Influence of ageing on rheology of SBR/sulfur-modified asphalts.
Asphalt is an organic mixture that is widely used in road pavement due to its good viscoelastic properties (1). Unfortunately, asphalt becomes brittle at lower temperature and is a liquid at higher temperature, which can result in low-temperature cracking of pavement and high-temperature rutting. This temperature susceptibility limits its application. Therefore, in order to enhance the aggregate performance of asphalts, it is necessary to modify asphalts by adding polymer modifiers (2-6).
Among the polymer modifiers of asphalt, SBR has been found to be one of the most effective modifier for paving asphalt. An Engineering Brief from 1987 available at the US Federal Aviation Administration website (5) describes the benefits of SBR-modified asphalt in improving the properties of bituminous concrete pavement and seal coats. Low-temperature ductility is improved, viscosity is increased, elastic recovery is improved, and adhesive and cohesive properties of the pavement are improved. According to Becker et al., SBR latex polymers increase the ductility of asphalt pavement (7), which allows the pavement to be more flexible and crack resistant at low temperatures, as found by the Florida Department of Transportation (8). Unfortunately, some main drawbacks were also found in practice. The high-temperature property of SBR-modified asphalt is not very good. Though the low-temperature flexibility of asphalt increases evidently with the addition of SBR, the high-temperature rutting resistance cannot be improved effectively with increasing SBR content. Due to the much polybutadiene structures in SBR molecule, SBR is more susceptible to heat and oxygen, therefore the loss of low-temperature ductility of SBR-modified asphalt is very severe after oxidative ageing (9). For this reason, some countries have made the corresponding standards in evaluating the low-temperature ductility of SBR-modified asphalt. In our country, the low-temperature ductility of SBR-modified asphalt for road paving should not be less than 30 cm after short-term ageing (10). Besides the poor compatibility between SBR and asphalt is also another important problem to be considered. Phase separation would take place in SBR-modified asphalt at elevated temperatures. For these reasons, many measures have been taken, including adding various clays such as montmorillonite, organobentonite, organic palygorskite, weathered coal, carbon black (11-15). Compare with these measures, however, the most effective way to improve the high-temperature perfonnance and compatibility of SBR-modified asphalt is to add sulfur.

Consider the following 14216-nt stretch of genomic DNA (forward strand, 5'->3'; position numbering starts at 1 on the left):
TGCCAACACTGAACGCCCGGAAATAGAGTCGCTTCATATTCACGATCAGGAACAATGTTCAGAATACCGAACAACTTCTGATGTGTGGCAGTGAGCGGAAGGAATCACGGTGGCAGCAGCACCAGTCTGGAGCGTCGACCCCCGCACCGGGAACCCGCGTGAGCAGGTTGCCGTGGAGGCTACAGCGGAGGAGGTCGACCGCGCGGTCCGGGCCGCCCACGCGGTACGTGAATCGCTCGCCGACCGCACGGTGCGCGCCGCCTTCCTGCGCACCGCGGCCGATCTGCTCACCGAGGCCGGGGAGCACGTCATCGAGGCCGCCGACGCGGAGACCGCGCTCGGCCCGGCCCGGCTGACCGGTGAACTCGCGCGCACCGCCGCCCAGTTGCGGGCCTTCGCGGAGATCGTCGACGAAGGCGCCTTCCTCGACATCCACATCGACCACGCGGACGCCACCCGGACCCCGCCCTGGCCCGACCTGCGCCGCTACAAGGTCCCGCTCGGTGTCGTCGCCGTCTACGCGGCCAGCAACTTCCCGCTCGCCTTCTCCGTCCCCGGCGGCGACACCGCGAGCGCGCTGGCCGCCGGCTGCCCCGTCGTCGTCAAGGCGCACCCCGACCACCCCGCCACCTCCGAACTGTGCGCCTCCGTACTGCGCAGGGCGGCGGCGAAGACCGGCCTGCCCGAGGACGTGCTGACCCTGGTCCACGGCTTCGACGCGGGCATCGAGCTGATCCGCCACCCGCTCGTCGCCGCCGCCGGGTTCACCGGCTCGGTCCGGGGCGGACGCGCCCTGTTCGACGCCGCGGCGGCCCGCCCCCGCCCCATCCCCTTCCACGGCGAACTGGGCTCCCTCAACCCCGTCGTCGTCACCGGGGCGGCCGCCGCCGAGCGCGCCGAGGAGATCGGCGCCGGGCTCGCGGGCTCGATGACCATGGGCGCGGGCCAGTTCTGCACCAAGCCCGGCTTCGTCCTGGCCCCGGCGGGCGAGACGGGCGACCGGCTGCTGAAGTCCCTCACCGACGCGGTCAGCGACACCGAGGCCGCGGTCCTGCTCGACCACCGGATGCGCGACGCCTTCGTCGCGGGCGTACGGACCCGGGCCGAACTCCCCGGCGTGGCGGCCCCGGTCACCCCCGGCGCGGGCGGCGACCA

Some publications have concerned the studies on styrene-butadiene-styrene (SBS)/suIfur-modified asphalt. Wen et al. studied the rheological properties of SBS/sulfur-modified asphalt systematically and observed the morphology at elevated temperatures by optical microscopy (16-18). The similar studies also have been taken by other researchers (19), (20). It is commonly believed that sulfur chemically crosslinks polymer molecules and chemically couples polymer and asphalt through sulfide or polysulfide bonds, consequently the high-temperature performance and compatibility of the SBS/sulfur-modified asphalt are improved. Compare with SBS, SBR owns lower average molecule weight and is more reactive with sulfur due to lots of polybutadiene structures in the copolymer molecule, therefore the pronounced improvement on the high-temperature performance and compatibility of SBR-modified asphalt can be found by the addition of sulfur. In fact, sulfur has been used widely in the preparation of SBR-modified asphalt. Considering the loss of the low-temperature ductility of SBR-modified asphalt after short-term ageing, a suitable sulfur content should be determined in the preparation.